This means the studies outlined should lead logically into your aims and hypotheses.• Do be concise and selective, avoid the temptation to include anything in case it is relevant (i.e.
don't write a shopping list of studies).• Don’t turn this introduction into an essay.• Don’t spell out all the details of a piece of research unless it is one you are replicating.• Do include any relevant critical comment on research, but take care that your aims remain consistent with the literature review. You do not need to include wholesale replication of materials – instead include a ‘sensible’ (illustrate) level of detail.
Use double-line spacing of text, font size 12, and include page numbers.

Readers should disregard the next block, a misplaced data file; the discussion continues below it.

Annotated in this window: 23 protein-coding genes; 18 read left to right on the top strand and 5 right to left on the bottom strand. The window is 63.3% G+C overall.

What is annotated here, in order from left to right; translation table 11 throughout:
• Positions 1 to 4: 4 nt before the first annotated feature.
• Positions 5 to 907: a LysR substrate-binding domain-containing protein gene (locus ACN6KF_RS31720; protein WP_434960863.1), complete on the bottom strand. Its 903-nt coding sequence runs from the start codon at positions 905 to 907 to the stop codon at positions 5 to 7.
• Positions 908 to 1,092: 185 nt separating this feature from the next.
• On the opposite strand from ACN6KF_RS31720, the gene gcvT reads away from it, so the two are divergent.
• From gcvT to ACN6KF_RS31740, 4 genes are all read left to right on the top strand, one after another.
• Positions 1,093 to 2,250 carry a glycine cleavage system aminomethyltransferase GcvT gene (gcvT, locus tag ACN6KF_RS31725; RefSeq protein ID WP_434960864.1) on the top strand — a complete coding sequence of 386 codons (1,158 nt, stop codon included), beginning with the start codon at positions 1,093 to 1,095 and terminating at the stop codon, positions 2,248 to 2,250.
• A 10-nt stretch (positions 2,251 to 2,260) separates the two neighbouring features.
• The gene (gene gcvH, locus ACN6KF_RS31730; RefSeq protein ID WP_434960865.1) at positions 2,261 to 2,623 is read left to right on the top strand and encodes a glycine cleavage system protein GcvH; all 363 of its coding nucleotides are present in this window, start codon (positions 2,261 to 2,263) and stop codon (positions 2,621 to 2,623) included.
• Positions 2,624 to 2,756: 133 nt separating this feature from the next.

The report should have a thread of argument linking the prediction in the introduction to the content in the discussion.
Other surgeons tie them, and it stops the bleeding just as well." Oliver Wendell Holmes, Sr . Your spellchecker may not recognize scientific terms.
For the correct spelling, try Biotech's Life Science Dictionary or one of the technical dictionaries on the reference shelf in the Biology or Health Sciences libraries., 4th edition, Oryx Press, Phoenix, 1994. A bit more advanced, intended for those writing papers for publication.
The erythrocytes that are in the blood contain hemoglobin. This sentence implies that there are erythrocytes elsewhere that don't contain hemoglobin.)"I would never use a long word where a short one would answer the purpose.
I know there are professors in this country who 'ligate' arteries.
Perhaps you could base this on a limitation of your study.• Concluding paragraph – Finish with a statement of your findings and the key points of the discussion (e.g.
interpretation and implications), in no more than 3 or 4 sentences.